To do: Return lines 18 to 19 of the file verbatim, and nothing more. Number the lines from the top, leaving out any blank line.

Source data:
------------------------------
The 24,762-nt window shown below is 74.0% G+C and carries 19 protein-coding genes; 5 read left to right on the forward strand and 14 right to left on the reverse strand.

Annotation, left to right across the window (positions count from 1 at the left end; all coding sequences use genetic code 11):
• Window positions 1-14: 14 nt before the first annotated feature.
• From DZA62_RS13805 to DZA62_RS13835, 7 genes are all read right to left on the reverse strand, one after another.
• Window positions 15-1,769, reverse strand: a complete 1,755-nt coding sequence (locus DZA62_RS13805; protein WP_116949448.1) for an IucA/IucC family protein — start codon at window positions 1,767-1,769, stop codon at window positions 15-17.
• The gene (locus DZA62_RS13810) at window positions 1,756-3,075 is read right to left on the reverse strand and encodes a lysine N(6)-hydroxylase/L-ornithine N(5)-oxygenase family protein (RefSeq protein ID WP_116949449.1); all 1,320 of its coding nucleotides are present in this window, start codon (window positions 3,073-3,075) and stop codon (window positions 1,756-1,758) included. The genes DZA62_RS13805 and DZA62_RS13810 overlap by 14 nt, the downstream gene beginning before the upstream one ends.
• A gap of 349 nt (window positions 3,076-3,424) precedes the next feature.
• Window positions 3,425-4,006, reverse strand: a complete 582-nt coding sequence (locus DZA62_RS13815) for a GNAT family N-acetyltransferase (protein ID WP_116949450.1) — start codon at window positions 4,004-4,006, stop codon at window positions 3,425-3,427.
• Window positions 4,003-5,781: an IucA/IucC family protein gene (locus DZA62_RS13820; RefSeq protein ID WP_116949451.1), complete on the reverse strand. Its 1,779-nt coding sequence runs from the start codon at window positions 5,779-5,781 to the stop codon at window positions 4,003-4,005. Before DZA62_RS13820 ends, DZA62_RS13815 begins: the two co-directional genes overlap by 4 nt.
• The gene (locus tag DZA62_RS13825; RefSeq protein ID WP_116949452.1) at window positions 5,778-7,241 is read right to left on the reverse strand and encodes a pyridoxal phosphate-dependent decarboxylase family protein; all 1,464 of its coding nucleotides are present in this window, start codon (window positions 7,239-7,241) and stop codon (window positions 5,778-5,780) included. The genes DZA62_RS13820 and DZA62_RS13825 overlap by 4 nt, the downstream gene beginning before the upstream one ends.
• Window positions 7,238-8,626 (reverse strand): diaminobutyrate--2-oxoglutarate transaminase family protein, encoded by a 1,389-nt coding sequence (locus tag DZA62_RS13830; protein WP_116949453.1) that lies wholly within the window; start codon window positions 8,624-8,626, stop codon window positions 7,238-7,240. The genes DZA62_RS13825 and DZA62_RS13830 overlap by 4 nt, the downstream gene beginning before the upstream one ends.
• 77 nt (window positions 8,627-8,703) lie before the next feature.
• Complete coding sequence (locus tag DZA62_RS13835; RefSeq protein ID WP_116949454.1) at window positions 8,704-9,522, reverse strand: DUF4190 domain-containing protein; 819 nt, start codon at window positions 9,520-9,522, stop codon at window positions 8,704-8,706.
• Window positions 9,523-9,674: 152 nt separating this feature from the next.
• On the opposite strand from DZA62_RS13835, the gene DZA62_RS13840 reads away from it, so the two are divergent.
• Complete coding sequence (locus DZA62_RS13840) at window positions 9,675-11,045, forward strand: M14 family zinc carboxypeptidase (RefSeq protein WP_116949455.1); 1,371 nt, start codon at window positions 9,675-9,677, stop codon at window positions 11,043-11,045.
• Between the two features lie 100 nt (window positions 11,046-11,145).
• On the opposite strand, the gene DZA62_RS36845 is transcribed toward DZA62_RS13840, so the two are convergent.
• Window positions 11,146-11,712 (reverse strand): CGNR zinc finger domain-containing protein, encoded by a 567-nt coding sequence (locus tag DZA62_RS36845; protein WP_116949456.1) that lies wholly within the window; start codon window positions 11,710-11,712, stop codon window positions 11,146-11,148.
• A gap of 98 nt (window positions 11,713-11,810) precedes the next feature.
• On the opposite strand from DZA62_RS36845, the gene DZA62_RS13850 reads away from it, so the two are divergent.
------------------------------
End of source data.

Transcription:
• On the opposite strand, the gene DZA62_RS36845 is transcribed toward DZA62_RS13840, so the two are convergent.
• Window positions 11,146-11,712 (reverse strand): CGNR zinc finger domain-containing protein, encoded by a 567-nt coding sequence (locus tag DZA62_RS36845; protein WP_116949456.1) that lies wholly within the window; start codon window positions 11,710-11,712, stop codon window positions 11,146-11,148.